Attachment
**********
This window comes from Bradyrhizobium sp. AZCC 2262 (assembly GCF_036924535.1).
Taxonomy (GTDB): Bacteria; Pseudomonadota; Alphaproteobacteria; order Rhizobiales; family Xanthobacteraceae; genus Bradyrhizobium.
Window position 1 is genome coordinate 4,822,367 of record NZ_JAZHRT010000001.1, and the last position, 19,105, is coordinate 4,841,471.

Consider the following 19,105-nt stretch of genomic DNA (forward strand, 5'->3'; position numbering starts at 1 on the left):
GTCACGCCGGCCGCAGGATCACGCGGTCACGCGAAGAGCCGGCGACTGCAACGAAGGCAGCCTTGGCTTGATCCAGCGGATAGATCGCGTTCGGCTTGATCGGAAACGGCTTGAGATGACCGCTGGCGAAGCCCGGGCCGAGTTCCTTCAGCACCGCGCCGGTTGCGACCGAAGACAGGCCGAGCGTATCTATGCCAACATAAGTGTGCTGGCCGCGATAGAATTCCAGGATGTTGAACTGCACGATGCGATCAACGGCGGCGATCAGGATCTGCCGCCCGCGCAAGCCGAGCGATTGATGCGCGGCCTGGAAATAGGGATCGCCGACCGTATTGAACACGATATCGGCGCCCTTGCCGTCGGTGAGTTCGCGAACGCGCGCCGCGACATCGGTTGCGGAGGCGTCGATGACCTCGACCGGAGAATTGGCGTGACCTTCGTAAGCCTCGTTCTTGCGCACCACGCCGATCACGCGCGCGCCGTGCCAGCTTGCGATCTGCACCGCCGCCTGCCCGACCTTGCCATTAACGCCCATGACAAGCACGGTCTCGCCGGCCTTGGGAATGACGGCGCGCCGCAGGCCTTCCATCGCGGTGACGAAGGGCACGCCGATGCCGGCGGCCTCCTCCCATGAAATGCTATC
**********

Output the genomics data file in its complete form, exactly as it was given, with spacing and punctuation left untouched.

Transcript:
This window comes from Bradyrhizobium sp. AZCC 2262 (assembly GCF_036924535.1).
Taxonomy (GTDB): Bacteria; Pseudomonadota; Alphaproteobacteria; order Rhizobiales; family Xanthobacteraceae; genus Bradyrhizobium.
Window position 1 is genome coordinate 4,822,367 of record NZ_JAZHRT010000001.1, and the last position, 19,105, is coordinate 4,841,471.

Consider the following 19,105-nt stretch of genomic DNA (forward strand, 5'->3'; position numbering starts at 1 on the left):
GTCACGCCGGCCGCAGGATCACGCGGTCACGCGAAGAGCCGGCGACTGCAACGAAGGCAGCCTTGGCTTGATCCAGCGGATAGATCGCGTTCGGCTTGATCGGAAACGGCTTGAGATGACCGCTGGCGAAGCCCGGGCCGAGTTCCTTCAGCACCGCGCCGGTTGCGACCGAAGACAGGCCGAGCGTATCTATGCCAACATAAGTGTGCTGGCCGCGATAGAATTCCAGGATGTTGAACTGCACGATGCGATCAACGGCGGCGATCAGGATCTGCCGCCCGCGCAAGCCGAGCGATTGATGCGCGGCCTGGAAATAGGGATCGCCGACCGTATTGAACACGATATCGGCGCCCTTGCCGTCGGTGAGTTCGCGAACGCGCGCCGCGACATCGGTTGCGGAGGCGTCGATGACCTCGACCGGAGAATTGGCGTGACCTTCGTAAGCCTCGTTCTTGCGCACCACGCCGATCACGCGCGCGCCGTGCCAGCTTGCGATCTGCACCGCCGCCTGCCCGACCTTGCCATTAACGCCCATGACAAGCACGGTCTCGCCGGCCTTGGGAATGACGGCGCGCCGCAGGCCTTCCATCGCGGTGACGAAGGGCACGCCGATGCCGGCGGCCTCCTCCCATGAAATGCTATC